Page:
Totally insane irrational price spike of used vehicles in serious easing mode.
By Wolf Richter for WOLF STREET.
Prices for used vehicles that sold at auction in August fell 4.0% from July and 12.5% from January’s peak, on a blended, mileage and seasonally adjusted basis, according to the used vehicle value index by Manheim, the largest auction house in the United States. But these wholesale prices, despite the declines, remain exorbitant.
Dealerships buy at these auctions to source vehicles to sell to their retail customers. Their concerns about what retail customers might be willing to pay are reflected in these price cuts.
Retail buyer interest in these exorbitant prices has faded, enough people have come to their senses and are now refusing to pay anything, and they realize they can drive what they already have for a while longer. a year, two or three. The volume of used vehicle sales fell sharply throughout the year, although the supply of used vehicles was sufficient.
And compared to the totally crazy prices of a year ago, wholesale prices in August were still up 8.4%:
And compared to August 2019, before the crazy price spike took off, wholesale prices for used vehicles are still up almost 50%. Prices have therefore fallen, but they are still very high.
Retail sales of used vehicles in August fell 9% year over year and 19% from August 2019, according to Cox Automotive, citing data from its Dealertrack unit, based on comparable store results. But July sales were even worse: down 29% from July 2019.
Sales of “Certified Pre-Owned” vehicles, which many buyers see as a cheaper alternative to new vehicles, in August were down 5% year-over-year and 18% from August 2019, according to a separate report from Cox Automotive.
And dealers are starting to feel pressure to lower their prices. Before the pandemic, downward pressure on prices was strong and a daily presence, forced on dealers by competition and by potential buyers who refused to pay anything.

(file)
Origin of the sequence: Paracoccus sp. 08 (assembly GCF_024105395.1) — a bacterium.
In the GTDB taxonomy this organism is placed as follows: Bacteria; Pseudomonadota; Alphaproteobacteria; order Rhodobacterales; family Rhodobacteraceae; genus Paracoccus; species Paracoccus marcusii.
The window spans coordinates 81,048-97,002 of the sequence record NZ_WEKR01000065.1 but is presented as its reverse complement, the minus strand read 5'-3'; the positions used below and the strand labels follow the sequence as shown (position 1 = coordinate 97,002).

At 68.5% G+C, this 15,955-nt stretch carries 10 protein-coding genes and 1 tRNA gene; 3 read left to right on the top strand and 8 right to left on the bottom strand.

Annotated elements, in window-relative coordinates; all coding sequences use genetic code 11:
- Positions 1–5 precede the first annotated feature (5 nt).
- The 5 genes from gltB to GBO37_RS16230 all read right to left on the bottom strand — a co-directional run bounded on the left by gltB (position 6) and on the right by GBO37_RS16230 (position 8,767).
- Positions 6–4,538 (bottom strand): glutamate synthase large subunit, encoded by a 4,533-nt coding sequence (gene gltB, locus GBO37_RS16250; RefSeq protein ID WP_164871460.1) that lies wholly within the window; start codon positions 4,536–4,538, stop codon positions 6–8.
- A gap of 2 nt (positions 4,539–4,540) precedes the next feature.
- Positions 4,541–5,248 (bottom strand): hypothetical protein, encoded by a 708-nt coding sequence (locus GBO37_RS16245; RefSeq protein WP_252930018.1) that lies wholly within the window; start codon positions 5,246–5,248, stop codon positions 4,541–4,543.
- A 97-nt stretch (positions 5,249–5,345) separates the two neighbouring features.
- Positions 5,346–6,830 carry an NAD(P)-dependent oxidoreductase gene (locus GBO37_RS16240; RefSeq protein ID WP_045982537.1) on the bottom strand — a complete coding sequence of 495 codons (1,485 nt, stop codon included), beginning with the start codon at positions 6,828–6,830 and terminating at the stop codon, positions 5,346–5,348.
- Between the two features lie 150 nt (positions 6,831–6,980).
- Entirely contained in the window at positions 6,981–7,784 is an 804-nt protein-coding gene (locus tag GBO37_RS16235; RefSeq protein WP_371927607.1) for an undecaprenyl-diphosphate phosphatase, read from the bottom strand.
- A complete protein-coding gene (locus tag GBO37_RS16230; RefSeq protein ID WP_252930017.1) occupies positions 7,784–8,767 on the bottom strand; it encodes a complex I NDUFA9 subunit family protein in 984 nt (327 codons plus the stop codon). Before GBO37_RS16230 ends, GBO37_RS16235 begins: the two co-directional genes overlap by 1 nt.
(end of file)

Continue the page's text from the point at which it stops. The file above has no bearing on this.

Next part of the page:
But at the end of 2020, the whole mindset changed – when the inflationary mindset kicked in – and buyers were eager to pay anything, and dealers charged anything what and got it, and when the dealers bought the next batch of vehicles at auction, they too paid whatever, knowing they could pass on those crazy prices. But that is changing.
Although still relatively modest compared to pre-pandemic years, downward pressure on prices has been increasing throughout the year, according to the extensive car dealer sentiment survey, conducted on a quarterly basis by Cox Automotive. The current survey for the third quarter was released on September 8. The chart shows the growing pressures dealers perceive to lower prices; orange = franchise dealers (new and used); red = independent dealers (used only) who feel the greatest pressure to lower prices; blue = global (chart via Cox Automotive – Click on it to enlarge):
The utterly crazy and irrational price spike in used vehicles is now in serious unraveling mode because enough potential buyers have gone on a buyer’s strike. But prices have soared to highs so far, and so quickly, that a major drop will again make shoppers stand out as they perceive those lower prices as bargains, after the crazy spikes, but those prices may still be 40% higher than they would have been three years ago.
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